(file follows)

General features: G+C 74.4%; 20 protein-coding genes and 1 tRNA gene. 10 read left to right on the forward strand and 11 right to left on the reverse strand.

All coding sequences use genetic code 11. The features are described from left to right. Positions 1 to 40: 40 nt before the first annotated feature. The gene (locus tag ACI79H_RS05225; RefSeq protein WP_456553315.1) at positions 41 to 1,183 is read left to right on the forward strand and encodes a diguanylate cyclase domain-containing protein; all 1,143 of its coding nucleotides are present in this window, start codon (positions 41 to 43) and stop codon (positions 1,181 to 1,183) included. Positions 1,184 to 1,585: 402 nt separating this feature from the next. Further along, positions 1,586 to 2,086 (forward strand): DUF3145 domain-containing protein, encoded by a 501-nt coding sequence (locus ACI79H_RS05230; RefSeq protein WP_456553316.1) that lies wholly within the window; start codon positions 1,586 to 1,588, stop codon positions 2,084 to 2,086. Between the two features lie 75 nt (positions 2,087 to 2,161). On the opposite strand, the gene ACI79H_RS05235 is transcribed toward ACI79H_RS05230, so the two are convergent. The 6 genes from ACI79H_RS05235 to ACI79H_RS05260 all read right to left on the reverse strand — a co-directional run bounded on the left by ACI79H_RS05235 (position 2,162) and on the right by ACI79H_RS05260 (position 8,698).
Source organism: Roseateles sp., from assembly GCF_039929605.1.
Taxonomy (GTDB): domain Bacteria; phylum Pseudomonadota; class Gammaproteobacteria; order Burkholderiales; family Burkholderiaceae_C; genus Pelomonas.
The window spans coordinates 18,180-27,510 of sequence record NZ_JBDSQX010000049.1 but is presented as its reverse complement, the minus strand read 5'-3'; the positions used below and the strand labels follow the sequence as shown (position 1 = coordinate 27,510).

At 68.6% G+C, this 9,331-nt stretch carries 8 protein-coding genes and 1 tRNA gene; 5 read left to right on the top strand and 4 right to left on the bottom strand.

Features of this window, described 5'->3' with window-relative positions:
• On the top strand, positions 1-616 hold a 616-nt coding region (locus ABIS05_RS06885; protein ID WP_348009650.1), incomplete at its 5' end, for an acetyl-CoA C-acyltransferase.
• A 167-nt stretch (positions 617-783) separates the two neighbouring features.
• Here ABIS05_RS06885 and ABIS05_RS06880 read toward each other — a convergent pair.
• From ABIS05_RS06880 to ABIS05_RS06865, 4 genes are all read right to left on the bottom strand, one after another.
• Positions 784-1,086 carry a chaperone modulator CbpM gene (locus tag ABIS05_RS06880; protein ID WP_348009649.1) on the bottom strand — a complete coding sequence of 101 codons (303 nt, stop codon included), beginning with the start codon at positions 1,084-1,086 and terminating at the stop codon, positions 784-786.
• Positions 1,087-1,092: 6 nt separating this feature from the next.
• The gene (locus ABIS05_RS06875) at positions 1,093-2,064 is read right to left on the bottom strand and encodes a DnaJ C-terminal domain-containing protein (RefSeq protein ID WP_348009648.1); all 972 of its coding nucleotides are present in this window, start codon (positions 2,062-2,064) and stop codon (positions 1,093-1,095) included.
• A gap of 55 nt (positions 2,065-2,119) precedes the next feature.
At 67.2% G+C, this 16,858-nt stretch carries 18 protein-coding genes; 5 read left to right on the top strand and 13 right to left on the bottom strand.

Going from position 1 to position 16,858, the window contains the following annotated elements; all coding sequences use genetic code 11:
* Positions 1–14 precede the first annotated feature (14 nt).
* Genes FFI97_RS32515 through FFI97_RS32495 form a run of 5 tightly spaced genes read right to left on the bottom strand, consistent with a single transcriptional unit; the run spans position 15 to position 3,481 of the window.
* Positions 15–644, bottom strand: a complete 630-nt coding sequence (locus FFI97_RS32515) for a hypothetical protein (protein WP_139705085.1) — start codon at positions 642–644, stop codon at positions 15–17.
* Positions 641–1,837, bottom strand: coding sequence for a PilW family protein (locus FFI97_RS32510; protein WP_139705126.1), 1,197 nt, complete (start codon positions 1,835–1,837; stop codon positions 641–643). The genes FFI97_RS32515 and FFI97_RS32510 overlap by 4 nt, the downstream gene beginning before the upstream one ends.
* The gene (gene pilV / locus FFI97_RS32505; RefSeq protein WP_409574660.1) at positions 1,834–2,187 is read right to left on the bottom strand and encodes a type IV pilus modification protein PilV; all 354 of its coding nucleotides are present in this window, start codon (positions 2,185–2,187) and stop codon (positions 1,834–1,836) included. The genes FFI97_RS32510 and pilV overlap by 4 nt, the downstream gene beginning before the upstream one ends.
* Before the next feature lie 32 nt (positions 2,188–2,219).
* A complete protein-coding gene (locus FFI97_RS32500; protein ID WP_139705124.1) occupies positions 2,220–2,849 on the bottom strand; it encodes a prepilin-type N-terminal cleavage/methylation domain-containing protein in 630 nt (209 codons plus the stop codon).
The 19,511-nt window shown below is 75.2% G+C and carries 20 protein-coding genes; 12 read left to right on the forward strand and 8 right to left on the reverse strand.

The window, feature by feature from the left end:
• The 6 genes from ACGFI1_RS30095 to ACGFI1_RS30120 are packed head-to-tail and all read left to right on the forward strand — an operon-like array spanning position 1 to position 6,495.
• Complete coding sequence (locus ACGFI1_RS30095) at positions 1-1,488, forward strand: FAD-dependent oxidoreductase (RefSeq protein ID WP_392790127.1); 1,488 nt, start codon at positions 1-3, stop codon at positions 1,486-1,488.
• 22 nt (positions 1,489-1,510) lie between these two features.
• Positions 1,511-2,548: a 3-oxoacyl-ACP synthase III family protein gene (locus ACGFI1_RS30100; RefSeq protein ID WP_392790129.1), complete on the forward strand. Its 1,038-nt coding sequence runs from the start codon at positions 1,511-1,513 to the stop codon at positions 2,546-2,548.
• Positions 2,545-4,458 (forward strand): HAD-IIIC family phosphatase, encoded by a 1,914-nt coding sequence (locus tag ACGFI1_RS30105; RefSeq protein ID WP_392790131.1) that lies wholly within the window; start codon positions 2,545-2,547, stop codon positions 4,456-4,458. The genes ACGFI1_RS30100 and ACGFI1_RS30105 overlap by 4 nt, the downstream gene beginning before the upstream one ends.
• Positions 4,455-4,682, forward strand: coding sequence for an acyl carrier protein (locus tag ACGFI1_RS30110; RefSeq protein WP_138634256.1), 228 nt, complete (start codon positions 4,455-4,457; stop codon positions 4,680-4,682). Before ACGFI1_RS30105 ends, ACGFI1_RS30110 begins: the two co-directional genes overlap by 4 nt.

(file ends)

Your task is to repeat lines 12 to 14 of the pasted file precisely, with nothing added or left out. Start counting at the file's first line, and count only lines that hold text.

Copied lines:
• Positions 784-1,086 carry a chaperone modulator CbpM gene (locus tag ABIS05_RS06880; protein ID WP_348009649.1) on the bottom strand — a complete coding sequence of 101 codons (303 nt, stop codon included), beginning with the start codon at positions 1,084-1,086 and terminating at the stop codon, positions 784-786.
• Positions 1,087-1,092: 6 nt separating this feature from the next.
• The gene (locus ABIS05_RS06875) at positions 1,093-2,064 is read right to left on the bottom strand and encodes a DnaJ C-terminal domain-containing protein (RefSeq protein ID WP_348009648.1); all 972 of its coding nucleotides are present in this window, start codon (positions 2,062-2,064) and stop codon (positions 1,093-1,095) included.